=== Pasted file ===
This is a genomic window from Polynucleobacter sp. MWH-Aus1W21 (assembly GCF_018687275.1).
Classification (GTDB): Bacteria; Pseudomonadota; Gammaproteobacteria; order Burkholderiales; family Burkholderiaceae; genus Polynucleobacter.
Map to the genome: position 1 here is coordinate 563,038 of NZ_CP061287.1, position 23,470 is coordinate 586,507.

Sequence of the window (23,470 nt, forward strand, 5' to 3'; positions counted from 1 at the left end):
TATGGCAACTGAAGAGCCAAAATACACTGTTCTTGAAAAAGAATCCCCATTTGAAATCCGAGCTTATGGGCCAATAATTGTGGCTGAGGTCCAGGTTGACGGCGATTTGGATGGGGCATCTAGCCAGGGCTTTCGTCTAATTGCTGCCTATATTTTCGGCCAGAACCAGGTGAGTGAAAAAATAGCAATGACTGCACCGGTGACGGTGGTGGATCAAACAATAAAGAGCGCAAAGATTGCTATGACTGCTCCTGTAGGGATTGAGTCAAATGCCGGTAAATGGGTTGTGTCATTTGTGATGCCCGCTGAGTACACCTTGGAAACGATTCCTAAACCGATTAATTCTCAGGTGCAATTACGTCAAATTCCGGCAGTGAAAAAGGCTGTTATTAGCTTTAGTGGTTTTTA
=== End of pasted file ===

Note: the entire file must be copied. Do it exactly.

This is a genomic window from Polynucleobacter sp. MWH-Aus1W21 (assembly GCF_018687275.1).
Classification (GTDB): Bacteria; Pseudomonadota; Gammaproteobacteria; order Burkholderiales; family Burkholderiaceae; genus Polynucleobacter.
Map to the genome: position 1 here is coordinate 563,038 of NZ_CP061287.1, position 23,470 is coordinate 586,507.

Sequence of the window (23,470 nt, forward strand, 5' to 3'; positions counted from 1 at the left end):
TATGGCAACTGAAGAGCCAAAATACACTGTTCTTGAAAAAGAATCCCCATTTGAAATCCGAGCTTATGGGCCAATAATTGTGGCTGAGGTCCAGGTTGACGGCGATTTGGATGGGGCATCTAGCCAGGGCTTTCGTCTAATTGCTGCCTATATTTTCGGCCAGAACCAGGTGAGTGAAAAAATAGCAATGACTGCACCGGTGACGGTGGTGGATCAAACAATAAAGAGCGCAAAGATTGCTATGACTGCTCCTGTAGGGATTGAGTCAAATGCCGGTAAATGGGTTGTGTCATTTGTGATGCCCGCTGAGTACACCTTGGAAACGATTCCTAAACCGATTAATTCTCAGGTGCAATTACGTCAAATTCCGGCAGTGAAAAAGGCTGTTATTAGCTTTAGTGGTTTTTA